WASHINGTON (Reuters) - Lester Tenney, a 94-year-old American survivor of the 1942 Bataan Death March, said he hoped to deliver a simple message about wartime responsibility to Japanese Prime Minster Shinzo Abe if the two meet in Washington this week.
That could happen on Wednesday night. Tenney is among about 200 people invited to a gala dinner hosted by the visiting Japanese leader.
“I would shake his hand, and at the same time I most probably would say ‘don’t rewrite history’,” said Tenney, who will travel from his home in southern California to attend the dinner.
Tenney said he would also attend the Japanese leader’s speech before both houses of Congress on Wednesday. How Abe addresses the country’s wartime past is expected to come under intense scrutiny, and the issue also could come up when Abe and U.S. President Barack Obama meet Tuesday for talks. On Monday, Abe laid a wreath at Arlington National Cemetery to commemorate the war dead.
While previous prime ministers have apologized for Japan’s aggression during World War Two, Abe’s conservative agenda includes a less apologetic tone about the past. Abe has said he upholds apologies made by previous administrations, but also has signaled that he wants to focus more on the future given that it has been 70 years since the war ended.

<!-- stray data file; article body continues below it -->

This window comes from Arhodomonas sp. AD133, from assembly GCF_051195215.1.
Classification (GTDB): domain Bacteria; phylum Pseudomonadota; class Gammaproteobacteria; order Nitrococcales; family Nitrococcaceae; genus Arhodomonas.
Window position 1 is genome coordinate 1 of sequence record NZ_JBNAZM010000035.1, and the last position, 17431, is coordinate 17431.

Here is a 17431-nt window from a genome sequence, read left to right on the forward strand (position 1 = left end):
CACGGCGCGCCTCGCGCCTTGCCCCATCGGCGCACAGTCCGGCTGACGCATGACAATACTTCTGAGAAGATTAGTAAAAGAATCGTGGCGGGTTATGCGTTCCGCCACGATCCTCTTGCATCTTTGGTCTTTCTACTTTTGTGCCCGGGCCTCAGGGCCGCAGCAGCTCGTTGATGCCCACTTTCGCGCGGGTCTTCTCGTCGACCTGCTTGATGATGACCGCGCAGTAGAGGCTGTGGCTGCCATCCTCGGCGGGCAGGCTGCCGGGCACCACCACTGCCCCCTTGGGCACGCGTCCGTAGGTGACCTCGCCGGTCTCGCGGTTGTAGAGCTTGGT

The shift has rankled victims of that past aggression including in countries across Asia. Tenney said he survived the Bataan Death March in the Philippines, when thousands of Filipino and American prisoners of war were believed to have died in a brutal 65-mile (105-km) march to prison camps.
Along with other survivors, Tenney was shipped to Japan where he worked 12 hours a day in a coal mine until the end of the war. The conditions were so horrible that prisoners intentionally broke bones to get time off. Fed only three bowls of rice a day, his weight roughly halved to 97 pounds (44 kg). Tenney said he suffers from black lung disease as a result of the work.
“I would like him to accept responsibility,” Tenney said of Abe. “I’d like him to say that Japan and Americans are going to be good friends. And one of the ways to be good friends is to face history right on.”
A spokesman for the Japanese embassy declined to disclose the dinner guest list but did not deny that Tenney had been invited.
Reporting by Nathan Layne and David Brunnstrom; Editing by Ken Wills